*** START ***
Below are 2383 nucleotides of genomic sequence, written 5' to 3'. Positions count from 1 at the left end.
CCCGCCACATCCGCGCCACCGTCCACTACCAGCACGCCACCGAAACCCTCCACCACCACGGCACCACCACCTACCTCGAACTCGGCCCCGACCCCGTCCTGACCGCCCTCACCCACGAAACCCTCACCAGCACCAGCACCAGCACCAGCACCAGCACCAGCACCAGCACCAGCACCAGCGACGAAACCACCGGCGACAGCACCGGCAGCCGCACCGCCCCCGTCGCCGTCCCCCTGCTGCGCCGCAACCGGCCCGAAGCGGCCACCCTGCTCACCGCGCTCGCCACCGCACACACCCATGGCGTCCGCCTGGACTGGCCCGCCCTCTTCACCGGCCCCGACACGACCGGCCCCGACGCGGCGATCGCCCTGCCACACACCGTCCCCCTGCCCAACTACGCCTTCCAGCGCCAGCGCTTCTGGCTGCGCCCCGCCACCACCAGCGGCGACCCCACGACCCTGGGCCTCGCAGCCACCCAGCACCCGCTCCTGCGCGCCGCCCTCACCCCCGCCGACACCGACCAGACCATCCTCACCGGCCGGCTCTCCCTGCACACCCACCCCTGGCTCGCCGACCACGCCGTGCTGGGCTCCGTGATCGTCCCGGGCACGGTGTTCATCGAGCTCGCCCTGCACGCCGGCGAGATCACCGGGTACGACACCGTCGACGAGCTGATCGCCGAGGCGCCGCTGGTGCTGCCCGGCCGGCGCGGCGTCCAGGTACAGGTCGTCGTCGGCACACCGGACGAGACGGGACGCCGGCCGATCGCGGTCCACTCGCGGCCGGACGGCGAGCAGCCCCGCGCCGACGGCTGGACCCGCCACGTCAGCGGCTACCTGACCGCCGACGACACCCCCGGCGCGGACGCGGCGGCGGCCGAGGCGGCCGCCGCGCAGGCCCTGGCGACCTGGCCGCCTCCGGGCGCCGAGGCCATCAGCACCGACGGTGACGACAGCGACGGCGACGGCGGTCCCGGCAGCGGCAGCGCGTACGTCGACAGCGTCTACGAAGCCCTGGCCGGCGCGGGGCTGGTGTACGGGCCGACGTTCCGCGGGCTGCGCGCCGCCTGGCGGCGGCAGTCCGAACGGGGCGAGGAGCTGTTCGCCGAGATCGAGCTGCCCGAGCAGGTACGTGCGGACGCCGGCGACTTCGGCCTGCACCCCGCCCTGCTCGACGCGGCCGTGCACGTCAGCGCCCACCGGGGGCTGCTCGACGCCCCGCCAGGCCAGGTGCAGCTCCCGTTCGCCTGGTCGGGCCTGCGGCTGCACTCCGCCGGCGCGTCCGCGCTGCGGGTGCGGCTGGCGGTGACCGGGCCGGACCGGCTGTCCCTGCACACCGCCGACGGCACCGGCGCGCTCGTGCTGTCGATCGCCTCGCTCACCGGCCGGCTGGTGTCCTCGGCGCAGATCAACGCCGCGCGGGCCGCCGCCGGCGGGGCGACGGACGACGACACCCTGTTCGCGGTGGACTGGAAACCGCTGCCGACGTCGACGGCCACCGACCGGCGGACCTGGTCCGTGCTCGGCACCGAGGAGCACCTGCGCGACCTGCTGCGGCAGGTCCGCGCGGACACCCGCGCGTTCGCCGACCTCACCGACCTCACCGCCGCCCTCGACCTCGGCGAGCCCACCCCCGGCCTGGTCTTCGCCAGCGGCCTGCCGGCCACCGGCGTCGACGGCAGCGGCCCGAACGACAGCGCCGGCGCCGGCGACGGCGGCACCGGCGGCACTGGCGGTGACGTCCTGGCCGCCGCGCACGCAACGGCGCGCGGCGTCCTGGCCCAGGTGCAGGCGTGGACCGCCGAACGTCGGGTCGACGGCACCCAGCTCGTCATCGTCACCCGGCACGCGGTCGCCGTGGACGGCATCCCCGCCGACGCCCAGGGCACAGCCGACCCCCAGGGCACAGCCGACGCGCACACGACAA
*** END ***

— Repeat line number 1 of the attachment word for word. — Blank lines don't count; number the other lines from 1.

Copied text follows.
Below are 2383 nucleotides of genomic sequence, written 5' to 3'. Positions count from 1 at the left end.